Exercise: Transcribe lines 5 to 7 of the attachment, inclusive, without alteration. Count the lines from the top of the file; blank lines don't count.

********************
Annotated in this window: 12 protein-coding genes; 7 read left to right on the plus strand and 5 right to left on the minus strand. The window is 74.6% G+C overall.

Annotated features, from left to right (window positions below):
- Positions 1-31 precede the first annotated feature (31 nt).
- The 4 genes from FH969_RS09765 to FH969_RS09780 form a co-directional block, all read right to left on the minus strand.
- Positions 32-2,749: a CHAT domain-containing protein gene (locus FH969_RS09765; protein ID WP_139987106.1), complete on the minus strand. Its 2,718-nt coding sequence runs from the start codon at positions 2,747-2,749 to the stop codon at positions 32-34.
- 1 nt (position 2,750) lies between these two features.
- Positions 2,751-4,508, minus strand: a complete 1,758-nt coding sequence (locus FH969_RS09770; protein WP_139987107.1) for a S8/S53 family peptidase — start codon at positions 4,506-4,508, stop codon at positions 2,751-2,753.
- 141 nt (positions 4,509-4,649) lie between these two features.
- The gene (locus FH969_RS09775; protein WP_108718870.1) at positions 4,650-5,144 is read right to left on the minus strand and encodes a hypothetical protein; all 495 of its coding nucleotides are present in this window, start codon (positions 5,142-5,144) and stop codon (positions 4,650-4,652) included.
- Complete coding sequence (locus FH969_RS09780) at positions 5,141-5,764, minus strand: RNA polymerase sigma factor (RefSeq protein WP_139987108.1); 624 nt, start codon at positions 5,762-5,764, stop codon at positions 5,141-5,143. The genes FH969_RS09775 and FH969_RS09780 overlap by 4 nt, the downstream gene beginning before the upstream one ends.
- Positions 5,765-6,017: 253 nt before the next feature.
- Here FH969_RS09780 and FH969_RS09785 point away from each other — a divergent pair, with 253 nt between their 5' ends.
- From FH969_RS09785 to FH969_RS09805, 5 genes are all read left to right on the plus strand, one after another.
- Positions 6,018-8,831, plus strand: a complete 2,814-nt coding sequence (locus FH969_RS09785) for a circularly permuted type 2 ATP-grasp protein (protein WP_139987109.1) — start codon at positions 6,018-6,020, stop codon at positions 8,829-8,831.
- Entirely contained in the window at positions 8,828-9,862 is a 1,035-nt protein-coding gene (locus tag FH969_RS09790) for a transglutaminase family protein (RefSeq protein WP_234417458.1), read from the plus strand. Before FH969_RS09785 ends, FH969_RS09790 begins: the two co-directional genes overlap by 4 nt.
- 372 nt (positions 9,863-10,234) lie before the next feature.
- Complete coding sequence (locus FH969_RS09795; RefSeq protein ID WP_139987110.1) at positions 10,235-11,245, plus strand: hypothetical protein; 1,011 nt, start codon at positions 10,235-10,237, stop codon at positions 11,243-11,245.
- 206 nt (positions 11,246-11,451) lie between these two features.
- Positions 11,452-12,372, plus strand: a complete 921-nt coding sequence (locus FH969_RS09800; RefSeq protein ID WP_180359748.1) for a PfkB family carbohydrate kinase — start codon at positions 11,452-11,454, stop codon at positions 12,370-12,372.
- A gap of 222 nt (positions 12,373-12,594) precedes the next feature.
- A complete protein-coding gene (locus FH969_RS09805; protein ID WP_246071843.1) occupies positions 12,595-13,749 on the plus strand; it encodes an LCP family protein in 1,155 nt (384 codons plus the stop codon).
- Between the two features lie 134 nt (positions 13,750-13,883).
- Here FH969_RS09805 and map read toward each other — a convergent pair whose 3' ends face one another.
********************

- Positions 32-2,749: a CHAT domain-containing protein gene (locus FH969_RS09765; protein ID WP_139987106.1), complete on the minus strand. Its 2,718-nt coding sequence runs from the start codon at positions 2,747-2,749 to the stop codon at positions 32-34.
- 1 nt (position 2,750) lies between these two features.
- Positions 2,751-4,508, minus strand: a complete 1,758-nt coding sequence (locus FH969_RS09770; protein WP_139987107.1) for a S8/S53 family peptidase — start codon at positions 4,506-4,508, stop codon at positions 2,751-2,753.